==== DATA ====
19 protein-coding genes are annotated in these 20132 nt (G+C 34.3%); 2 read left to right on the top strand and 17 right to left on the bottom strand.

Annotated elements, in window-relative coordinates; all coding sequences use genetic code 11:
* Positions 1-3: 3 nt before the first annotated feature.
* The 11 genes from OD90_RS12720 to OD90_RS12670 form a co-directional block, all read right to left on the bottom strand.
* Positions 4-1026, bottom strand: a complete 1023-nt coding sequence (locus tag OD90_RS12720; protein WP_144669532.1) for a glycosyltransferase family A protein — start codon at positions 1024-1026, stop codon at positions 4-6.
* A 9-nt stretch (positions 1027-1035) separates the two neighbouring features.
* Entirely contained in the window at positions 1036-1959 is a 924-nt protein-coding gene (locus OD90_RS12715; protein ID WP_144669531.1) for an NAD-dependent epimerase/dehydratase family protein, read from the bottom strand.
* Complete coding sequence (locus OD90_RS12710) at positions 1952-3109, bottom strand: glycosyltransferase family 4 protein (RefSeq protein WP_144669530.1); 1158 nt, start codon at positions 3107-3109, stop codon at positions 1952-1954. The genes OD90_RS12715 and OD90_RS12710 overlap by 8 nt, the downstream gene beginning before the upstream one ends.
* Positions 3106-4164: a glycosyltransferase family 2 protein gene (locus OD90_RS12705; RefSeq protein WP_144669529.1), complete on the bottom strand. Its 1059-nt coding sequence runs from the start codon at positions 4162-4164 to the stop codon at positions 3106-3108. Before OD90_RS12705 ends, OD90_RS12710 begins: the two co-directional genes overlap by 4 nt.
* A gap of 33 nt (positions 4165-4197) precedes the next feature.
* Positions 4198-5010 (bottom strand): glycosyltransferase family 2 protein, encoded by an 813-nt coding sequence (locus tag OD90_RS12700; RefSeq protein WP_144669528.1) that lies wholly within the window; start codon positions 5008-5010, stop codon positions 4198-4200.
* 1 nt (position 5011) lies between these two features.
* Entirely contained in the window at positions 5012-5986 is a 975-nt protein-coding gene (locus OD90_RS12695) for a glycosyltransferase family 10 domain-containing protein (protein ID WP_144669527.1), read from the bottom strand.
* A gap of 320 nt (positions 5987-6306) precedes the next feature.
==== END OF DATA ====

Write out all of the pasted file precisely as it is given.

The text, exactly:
19 protein-coding genes are annotated in these 20132 nt (G+C 34.3%); 2 read left to right on the top strand and 17 right to left on the bottom strand.

Annotated elements, in window-relative coordinates; all coding sequences use genetic code 11:
* Positions 1-3: 3 nt before the first annotated feature.
* The 11 genes from OD90_RS12720 to OD90_RS12670 form a co-directional block, all read right to left on the bottom strand.
* Positions 4-1026, bottom strand: a complete 1023-nt coding sequence (locus tag OD90_RS12720; protein WP_144669532.1) for a glycosyltransferase family A protein — start codon at positions 1024-1026, stop codon at positions 4-6.
* A 9-nt stretch (positions 1027-1035) separates the two neighbouring features.
* Entirely contained in the window at positions 1036-1959 is a 924-nt protein-coding gene (locus OD90_RS12715; protein ID WP_144669531.1) for an NAD-dependent epimerase/dehydratase family protein, read from the bottom strand.
* Complete coding sequence (locus OD90_RS12710) at positions 1952-3109, bottom strand: glycosyltransferase family 4 protein (RefSeq protein WP_144669530.1); 1158 nt, start codon at positions 3107-3109, stop codon at positions 1952-1954. The genes OD90_RS12715 and OD90_RS12710 overlap by 8 nt, the downstream gene beginning before the upstream one ends.
* Positions 3106-4164: a glycosyltransferase family 2 protein gene (locus OD90_RS12705; RefSeq protein WP_144669529.1), complete on the bottom strand. Its 1059-nt coding sequence runs from the start codon at positions 4162-4164 to the stop codon at positions 3106-3108. Before OD90_RS12705 ends, OD90_RS12710 begins: the two co-directional genes overlap by 4 nt.
* A gap of 33 nt (positions 4165-4197) precedes the next feature.
* Positions 4198-5010 (bottom strand): glycosyltransferase family 2 protein, encoded by an 813-nt coding sequence (locus tag OD90_RS12700; RefSeq protein WP_144669528.1) that lies wholly within the window; start codon positions 5008-5010, stop codon positions 4198-4200.
* 1 nt (position 5011) lies between these two features.
* Entirely contained in the window at positions 5012-5986 is a 975-nt protein-coding gene (locus OD90_RS12695) for a glycosyltransferase family 10 domain-containing protein (protein ID WP_144669527.1), read from the bottom strand.
* A gap of 320 nt (positions 5987-6306) precedes the next feature.